Credit: Flickr / Hugh Llewelyn / CC BY-SA 2.0
Dubai Airport authorities have rejected the use of controversial full-body scanners as they violate ethical principles relevant to the Islamic culture. In addition to raising a number of questions pertaining to ethical concerns, the device will encroach upon the passenger's personal privacy, not acceptable by many. "The use of such a device violates personal privacy and it raises a very sensitive issue for passengers, in addition to the fact that it does not compliment to our national ethics," Dubai airport security chief Brig Ahmed bin Thani said.
Bin Thani asserted that sufficient security measures have been taken care of at the airport to keep the travellers safe and if required they may install face detection technology in the future to further enhance safety measures.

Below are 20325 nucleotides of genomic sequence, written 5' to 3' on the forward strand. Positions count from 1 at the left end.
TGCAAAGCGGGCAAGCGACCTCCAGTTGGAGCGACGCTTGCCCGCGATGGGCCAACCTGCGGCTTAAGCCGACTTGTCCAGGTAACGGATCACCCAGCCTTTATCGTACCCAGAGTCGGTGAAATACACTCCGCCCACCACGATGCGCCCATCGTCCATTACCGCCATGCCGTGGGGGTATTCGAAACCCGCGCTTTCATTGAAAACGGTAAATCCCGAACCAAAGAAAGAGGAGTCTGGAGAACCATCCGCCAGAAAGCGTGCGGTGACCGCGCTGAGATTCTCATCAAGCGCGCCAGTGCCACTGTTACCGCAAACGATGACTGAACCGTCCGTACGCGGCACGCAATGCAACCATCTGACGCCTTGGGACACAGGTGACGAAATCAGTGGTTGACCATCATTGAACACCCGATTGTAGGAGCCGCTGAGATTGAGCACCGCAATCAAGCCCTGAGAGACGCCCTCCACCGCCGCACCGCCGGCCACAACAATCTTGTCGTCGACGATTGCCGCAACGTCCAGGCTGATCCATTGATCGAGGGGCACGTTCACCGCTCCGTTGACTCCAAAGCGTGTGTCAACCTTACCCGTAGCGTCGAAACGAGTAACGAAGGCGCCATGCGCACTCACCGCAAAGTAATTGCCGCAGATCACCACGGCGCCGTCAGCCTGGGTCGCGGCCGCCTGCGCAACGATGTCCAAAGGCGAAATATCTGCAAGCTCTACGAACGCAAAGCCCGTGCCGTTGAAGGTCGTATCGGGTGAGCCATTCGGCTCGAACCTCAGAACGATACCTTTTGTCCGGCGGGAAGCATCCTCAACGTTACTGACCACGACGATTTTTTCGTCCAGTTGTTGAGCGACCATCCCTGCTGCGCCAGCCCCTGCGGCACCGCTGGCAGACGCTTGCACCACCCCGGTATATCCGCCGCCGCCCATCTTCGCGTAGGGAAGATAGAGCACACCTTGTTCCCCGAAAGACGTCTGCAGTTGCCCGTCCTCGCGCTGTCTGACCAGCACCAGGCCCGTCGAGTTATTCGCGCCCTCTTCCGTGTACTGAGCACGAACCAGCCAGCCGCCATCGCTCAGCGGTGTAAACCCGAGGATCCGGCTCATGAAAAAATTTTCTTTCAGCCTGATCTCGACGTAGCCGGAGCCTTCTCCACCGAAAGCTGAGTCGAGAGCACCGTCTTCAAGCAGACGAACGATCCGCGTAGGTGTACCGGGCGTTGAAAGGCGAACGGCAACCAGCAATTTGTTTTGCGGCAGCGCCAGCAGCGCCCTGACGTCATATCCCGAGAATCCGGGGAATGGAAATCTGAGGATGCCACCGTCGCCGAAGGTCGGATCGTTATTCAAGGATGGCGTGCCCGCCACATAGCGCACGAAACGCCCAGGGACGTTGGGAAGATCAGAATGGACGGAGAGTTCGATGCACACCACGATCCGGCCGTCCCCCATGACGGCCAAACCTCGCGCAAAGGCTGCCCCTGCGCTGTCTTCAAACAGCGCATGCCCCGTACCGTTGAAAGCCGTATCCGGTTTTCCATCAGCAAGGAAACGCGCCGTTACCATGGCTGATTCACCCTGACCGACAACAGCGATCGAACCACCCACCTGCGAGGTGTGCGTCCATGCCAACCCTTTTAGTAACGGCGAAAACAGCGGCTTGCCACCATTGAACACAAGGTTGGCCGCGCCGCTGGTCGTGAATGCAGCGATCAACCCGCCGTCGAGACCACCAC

Controversial issues have cropped up in the US addressing full-body scans as security staff at the airport get to view an X-Ray image of the passenger through the scanner. The device is able to see through the clothing to the outer layer of the skin with special software that masks certain body areas. Although the need for a pat-down search is eliminated, passengers, especially women are bound to feel uncomfortable during full-body scans. Currently, a pat-down search has been offered as an option at US airports.
The US Transportation Security Administration (TSA) rules in favour of the technology with full-body scanners installed at many US, Canadian and European airports with 1,000 scanners due to be operational in the US by 2011.